|Elevation||467 m (1,532 ft)|
|Time zone||UTC+5:30 (IST)|
|Nearest city||Hosapete (Hospet)|
Hampi is a town in Hospet taluk of the Ballari district in the Indian state of Karnataka. Located along the Tungabhadra River in the east and center part of the state, near the border of Andhra Pradesh, Hampi is near the city of Hosapete. It is famous for hosting the Hampi Group of Monuments, a UNESCO World Heritage Site.
Hampi is mentioned in Ashokan epigraphy and texts such as the Ramayana and the Puranas of Hinduism as Pampaa Devi Tirtha Kshetra. Hampi was a part of Vijayanara, the capital of the Hindu Vijayanagara Empire in the 14th-century. It became a center of economic and administrative activity of the Deccan region kingdom founded in opposition to Islamic Sultanates in South India. After over two centuries of rule, the Empire was defeated and destroyed by a coalition of Sultanates. Hampi was in ruins and abandoned. Since the 19th-century, its ruins became an important site for archaeologists and historians.
Hampi is situated on the banks of the Tungabhadra River, midst rocky hills. It is 348 kilometres (216 mi) from Bangalore, 385 kilometres (239 mi) from Hyderabad and 266 kilometres (165 mi) from Belgaum. The closest railway station is in the city of Hosapete (Hospet), 13 km away.
The principal economic activity in and around the town include agriculture, tourism and industrial activity related to iron ore, manganese and other minerals mining. The average rainfall around Hampi town is about 660 mm. The major crops grown are paddy, maize, jowara, bajra, groundnut, sunflower, sugarcane and cotton. Part of the Hampi farmlands are irrigated and there is a large dam nearby.
In and after the 1960s, the town became an attraction for motorbikers and a site for offbeat tourism when its infrastructure was in poor state. Groups of tourists would gather on its hills and midst its ruins, to hold parties and spiritual retreats, and these have been called "Hampi Hippies" and Hampi as the "lost city" in some publications.
The annual Hampi Utsav or "Vijaya Festival" has been celebrated since the reign of Vijayanagara. It is organized by the Government of Karnataka as Nada Festival. more than 1 million people visit this place.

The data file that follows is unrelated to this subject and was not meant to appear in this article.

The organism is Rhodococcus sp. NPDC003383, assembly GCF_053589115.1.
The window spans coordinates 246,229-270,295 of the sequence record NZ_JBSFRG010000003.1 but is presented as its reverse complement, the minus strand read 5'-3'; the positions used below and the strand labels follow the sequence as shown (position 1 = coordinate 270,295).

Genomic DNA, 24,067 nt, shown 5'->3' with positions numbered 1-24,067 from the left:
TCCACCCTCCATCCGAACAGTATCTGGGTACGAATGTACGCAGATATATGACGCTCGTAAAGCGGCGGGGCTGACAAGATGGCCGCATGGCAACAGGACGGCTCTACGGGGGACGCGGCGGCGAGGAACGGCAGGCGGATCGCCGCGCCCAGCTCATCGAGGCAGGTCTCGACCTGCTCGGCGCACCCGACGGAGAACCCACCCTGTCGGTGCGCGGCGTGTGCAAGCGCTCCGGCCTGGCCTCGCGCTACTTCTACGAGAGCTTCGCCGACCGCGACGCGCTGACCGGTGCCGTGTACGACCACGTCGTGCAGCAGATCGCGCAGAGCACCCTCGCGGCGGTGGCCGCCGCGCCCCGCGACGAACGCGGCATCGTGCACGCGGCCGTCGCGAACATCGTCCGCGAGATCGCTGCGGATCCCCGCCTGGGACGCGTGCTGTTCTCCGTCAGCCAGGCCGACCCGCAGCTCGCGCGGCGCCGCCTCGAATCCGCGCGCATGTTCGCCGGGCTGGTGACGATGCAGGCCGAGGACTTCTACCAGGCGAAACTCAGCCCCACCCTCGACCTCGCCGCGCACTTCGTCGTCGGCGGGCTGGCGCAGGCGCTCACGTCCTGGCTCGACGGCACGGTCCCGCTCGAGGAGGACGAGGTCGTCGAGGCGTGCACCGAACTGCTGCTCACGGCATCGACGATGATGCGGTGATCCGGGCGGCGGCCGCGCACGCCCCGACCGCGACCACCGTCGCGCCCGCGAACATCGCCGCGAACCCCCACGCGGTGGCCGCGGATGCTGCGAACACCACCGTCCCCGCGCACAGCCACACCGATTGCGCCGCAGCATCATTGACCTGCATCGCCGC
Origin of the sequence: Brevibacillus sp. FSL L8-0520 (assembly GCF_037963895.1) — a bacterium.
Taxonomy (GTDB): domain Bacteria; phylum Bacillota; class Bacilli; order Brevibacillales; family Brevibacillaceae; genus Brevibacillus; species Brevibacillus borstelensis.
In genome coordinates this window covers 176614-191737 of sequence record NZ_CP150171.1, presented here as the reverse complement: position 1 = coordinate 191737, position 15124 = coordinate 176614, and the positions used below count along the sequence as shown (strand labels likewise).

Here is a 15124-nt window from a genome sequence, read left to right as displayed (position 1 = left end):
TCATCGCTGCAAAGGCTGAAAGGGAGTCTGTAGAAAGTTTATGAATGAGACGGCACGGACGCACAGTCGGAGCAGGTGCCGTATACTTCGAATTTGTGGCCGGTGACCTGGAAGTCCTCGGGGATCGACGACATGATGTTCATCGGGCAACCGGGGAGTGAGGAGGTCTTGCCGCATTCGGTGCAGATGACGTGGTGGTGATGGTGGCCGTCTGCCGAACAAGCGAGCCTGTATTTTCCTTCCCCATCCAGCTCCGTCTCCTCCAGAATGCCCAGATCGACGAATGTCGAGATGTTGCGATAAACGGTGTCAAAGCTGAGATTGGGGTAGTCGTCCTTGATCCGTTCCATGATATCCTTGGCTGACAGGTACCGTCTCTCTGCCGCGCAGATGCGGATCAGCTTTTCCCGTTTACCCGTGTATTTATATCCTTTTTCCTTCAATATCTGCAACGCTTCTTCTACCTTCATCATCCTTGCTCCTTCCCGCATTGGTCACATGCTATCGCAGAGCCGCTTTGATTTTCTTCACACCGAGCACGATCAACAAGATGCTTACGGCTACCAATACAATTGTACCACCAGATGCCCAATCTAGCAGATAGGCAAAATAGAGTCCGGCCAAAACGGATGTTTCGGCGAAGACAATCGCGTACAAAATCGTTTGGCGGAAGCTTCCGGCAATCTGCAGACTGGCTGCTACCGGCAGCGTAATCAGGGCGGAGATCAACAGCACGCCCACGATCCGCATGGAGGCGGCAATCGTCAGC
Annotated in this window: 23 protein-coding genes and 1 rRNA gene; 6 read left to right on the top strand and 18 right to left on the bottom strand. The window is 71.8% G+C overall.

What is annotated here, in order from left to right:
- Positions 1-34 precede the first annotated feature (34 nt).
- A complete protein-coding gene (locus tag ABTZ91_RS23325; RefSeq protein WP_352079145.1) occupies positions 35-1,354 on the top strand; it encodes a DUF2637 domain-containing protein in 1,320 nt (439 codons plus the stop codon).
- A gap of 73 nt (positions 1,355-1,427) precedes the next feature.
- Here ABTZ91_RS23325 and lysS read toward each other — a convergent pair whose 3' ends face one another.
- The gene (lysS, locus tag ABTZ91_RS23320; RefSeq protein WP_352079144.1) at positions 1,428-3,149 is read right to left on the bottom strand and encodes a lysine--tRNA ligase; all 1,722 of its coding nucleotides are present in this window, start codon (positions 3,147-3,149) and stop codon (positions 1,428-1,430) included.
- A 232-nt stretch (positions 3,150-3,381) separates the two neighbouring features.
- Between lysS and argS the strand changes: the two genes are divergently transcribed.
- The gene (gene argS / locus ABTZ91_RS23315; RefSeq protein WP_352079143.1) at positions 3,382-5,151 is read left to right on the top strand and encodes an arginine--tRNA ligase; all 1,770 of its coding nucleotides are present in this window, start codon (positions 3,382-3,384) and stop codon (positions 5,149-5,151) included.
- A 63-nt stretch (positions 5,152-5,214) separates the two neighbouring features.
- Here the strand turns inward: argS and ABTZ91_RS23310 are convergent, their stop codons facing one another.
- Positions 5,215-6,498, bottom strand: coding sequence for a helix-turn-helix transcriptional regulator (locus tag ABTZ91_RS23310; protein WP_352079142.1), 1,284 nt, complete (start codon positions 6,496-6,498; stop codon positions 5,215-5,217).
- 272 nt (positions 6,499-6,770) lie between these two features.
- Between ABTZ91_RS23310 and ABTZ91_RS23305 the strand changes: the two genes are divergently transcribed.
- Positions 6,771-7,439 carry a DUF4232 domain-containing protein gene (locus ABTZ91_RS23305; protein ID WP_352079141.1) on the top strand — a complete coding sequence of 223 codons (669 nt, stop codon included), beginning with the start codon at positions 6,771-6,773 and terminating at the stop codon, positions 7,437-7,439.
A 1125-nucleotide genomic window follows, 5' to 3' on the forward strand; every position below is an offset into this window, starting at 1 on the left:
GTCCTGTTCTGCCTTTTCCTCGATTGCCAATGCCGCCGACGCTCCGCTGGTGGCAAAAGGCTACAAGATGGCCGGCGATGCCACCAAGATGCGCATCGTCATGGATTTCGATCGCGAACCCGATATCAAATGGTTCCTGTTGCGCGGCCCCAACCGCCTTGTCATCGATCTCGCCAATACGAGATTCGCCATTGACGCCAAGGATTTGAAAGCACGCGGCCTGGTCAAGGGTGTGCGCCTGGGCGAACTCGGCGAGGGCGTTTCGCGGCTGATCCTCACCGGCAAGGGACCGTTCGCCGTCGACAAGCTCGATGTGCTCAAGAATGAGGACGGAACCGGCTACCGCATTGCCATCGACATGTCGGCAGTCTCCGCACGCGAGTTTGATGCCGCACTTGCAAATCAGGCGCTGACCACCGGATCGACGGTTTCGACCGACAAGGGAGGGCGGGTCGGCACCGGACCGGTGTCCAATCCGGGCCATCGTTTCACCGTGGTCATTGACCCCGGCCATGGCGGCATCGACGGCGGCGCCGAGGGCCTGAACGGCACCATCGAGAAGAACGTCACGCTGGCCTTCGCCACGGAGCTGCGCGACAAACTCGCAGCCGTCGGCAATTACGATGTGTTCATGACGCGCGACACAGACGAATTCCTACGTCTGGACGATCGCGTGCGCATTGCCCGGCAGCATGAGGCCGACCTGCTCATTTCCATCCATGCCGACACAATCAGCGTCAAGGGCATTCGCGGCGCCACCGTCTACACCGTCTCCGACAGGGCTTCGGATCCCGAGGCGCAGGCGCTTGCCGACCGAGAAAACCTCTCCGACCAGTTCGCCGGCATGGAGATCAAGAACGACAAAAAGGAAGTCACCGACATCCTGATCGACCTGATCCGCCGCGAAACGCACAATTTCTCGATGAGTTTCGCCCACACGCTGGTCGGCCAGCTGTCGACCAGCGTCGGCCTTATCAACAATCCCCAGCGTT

|Climate data for Gokarna|
|Average high °C (°F)||30.9
|Average low °C (°F)||18.1
|Average precipitation mm (inches)||0
|Source: Climate data: Hampi|
- "Hampi Village Population - Hospet - Bellary, Karnataka". Census2011.co.in. Retrieved 11 August 2015.
- Ballari:Hospet:Hampi, Official Website of Ballari District, Government of Karnataka
- "Group of Monuments at Hampi". World Heritage. Retrieved 20 December 2006.
- Anila Verghese (2002). Hampi. Oxford University Press. pp. 1–18. ISBN 978-0-19-565433-2.
- John M. Fritz; George Michell; Clare Arni (2001). New Light on Hampi: Recent Research at Vijayanagara. Marg Publications. pp. 1–7. ISBN 978-81-85026-53-4.
- D. Devakunjari. World Heritage Series: Hampi. Eicher Goodearth Ltd, New Delhi - for Archaeological Survey of India. p. 8. ISBN 81-87780-42-8.
- John M. Fritz; George Michell (2015). Hampi Vijayanagara. Jaico Publishing. pp. 11–23, backpage. ISBN 978-81-8495-602-3.
- Joan-Pau Rubiés (2002). Travel and Ethnology in the Renaissance: South India Through European Eyes, 1250-1625. Cambridge University Press. pp. 234–236. ISBN 978-0-521-52613-5.
- Bill Aitken (1999). Divining the Deccan: A Motorbike to the Heart of India. Oxford University Press. pp. 219–221. ISBN 978-0-19-564711-2.
- David Hatcher Childress (1985). Lost Cities of China, Central Asia, and India: A Traveler's Guide. Adventures. pp. 186–187. ISBN 978-0-932813-00-8.
- "Hampi Utsav | Hampi Festival | Vurupaksha Temple". Karnataka.com. 9 January 2015. Retrieved 11 August 2015.
- S.Srinivasachar, T.S.Satyan, Hampi : The fabled capital of the Vijayanagara Empire, (Directorate of Archaeology and Museums), Govt. of Karnataka, 1995
|Wikimedia Commons has media related to Group of monuments at Hampi.|
|Wikivoyage has a travel guide for Hampi.|